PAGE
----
"The final vote during that meeting has been recorded as having been a unanimous one," ICC sources told Cricinfo. "This should work strongly in the ICC's favour. If the PCB had any objection at that point of time, they should have voted against the move instead of abstaining. Legally, as it is, they have a weak case."
Surely they have to get rid of Butt? The guy makes a fool of himself every time he speaks.
Rest In Peace Craigos
Imran Khan ftw. Why does'nt he take up some important position in the PCB? I know that he is involved in poltics but he could spare some time for this too though it would be difficult.
Imran Khan 'll never take any position in cricket board
cuz he'S involved in politics, where a straight forward man like him doesn't get anything( means he'll never win elections)
i would recommend him to be the boss of the PCB
If Imran Khan is made PCB head, he will make sure Mohammad Sami gets picked to play every test match.
Pakistan discusses two World Cup options
So, now, after having argued that the other subcontinental countries are not capable of holding a world cup - PCB expects those same Asian boards to go to bat for it and champion it's case. Staggering sense of entitlement.
(I for one, found the "pretext of elections" bit coming from the PCB highly disgusting - Indian elections are the largest regular mobilization of people bar none. It was very mature of the Indian government to ask BCCI to go elsewhere for the IPL. And one of the main threats to India are Pakistan based terror/crime outfits like the LeT and the Dawood mafia.)
There is a definite smell of match-fixing in IPL: Miandad
And here goes the PCB winning friends once again. "ICC must stop IPL", but the BCCI must go to ICC and ask it to give PCB WC2011 back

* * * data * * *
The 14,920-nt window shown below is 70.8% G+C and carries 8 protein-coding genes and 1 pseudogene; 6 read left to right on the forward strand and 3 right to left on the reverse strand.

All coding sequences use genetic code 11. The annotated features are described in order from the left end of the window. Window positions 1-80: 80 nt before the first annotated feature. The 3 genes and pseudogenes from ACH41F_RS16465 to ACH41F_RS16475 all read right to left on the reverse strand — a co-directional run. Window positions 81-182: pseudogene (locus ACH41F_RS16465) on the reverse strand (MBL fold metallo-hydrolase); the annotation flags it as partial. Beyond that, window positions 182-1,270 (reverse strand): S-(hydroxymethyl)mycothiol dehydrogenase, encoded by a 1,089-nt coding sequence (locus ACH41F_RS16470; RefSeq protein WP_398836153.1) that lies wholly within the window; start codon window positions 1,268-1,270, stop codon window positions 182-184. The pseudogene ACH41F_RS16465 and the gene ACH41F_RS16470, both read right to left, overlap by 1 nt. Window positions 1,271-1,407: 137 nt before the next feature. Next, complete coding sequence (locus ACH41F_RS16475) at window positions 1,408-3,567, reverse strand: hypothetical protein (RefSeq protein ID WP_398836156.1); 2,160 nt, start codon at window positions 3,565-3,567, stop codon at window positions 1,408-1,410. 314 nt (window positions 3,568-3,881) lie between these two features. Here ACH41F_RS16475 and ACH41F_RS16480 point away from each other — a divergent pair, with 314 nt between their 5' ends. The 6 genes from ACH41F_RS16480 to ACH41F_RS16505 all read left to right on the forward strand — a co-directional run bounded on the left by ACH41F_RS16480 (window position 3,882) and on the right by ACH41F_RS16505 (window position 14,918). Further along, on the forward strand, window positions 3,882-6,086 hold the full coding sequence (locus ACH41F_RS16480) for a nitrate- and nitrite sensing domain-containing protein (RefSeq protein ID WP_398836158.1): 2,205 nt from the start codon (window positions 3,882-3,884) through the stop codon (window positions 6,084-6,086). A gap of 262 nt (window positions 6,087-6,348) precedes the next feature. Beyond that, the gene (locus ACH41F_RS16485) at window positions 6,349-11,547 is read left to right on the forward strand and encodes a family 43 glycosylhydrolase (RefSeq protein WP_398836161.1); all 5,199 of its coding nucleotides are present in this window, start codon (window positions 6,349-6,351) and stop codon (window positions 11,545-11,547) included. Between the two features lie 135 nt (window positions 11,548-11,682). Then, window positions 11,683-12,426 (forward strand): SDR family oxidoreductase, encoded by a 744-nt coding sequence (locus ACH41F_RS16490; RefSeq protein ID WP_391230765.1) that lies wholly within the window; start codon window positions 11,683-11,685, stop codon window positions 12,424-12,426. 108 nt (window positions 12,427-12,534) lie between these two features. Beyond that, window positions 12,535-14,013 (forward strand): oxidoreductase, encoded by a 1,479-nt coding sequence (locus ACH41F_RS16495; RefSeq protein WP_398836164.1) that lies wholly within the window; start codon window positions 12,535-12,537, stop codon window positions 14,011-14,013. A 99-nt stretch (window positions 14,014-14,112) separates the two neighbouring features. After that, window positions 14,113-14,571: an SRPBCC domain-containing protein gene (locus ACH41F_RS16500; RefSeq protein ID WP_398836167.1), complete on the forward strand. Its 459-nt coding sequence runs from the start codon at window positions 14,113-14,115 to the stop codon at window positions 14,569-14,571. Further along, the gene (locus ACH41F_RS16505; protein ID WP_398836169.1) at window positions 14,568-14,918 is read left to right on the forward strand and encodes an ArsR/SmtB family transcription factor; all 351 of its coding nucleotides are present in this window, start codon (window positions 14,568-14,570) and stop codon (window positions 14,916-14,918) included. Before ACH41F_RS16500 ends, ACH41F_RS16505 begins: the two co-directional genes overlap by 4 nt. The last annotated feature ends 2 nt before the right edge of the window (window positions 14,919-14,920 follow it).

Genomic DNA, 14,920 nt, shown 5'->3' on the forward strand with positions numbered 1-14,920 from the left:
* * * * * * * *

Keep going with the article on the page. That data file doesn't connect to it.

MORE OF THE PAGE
( Mr Miandad's brother-in-law has run some of the biggest match fixing operations in the past. It's a frickin wonder that PCB chooses to have such a murky individual be one of its officers, in the first place - the caesar's wife argument here)
The whole "its not that the PCB is not a host but we are not hosting matches in Pakistan" is the most bullsit excuse I have seen since this
Pakistan will play Boxing Day Test in Melbourne and the New Year Test in Sydney
May 27, 2009
Cricket Australia has confirmed 2009-10 will be a six-Test home summer for Ricky Ponting's men with Hobart set to host a Test in January for the first time. The international season kicks off with the first Test against West Indies at the Gabba on November 26 and the Test portion wraps up in with the third Test against Pakistan at Bellerive Oval beginning on January 14.
Following three-Test series against each side, Australia will host separate ODI tours for each country after the traditional tri-series was scrapped before the start of last summer. Each side will face Australia in five one-day internationals with Pakistan also playing one Twenty20 and West Indies two.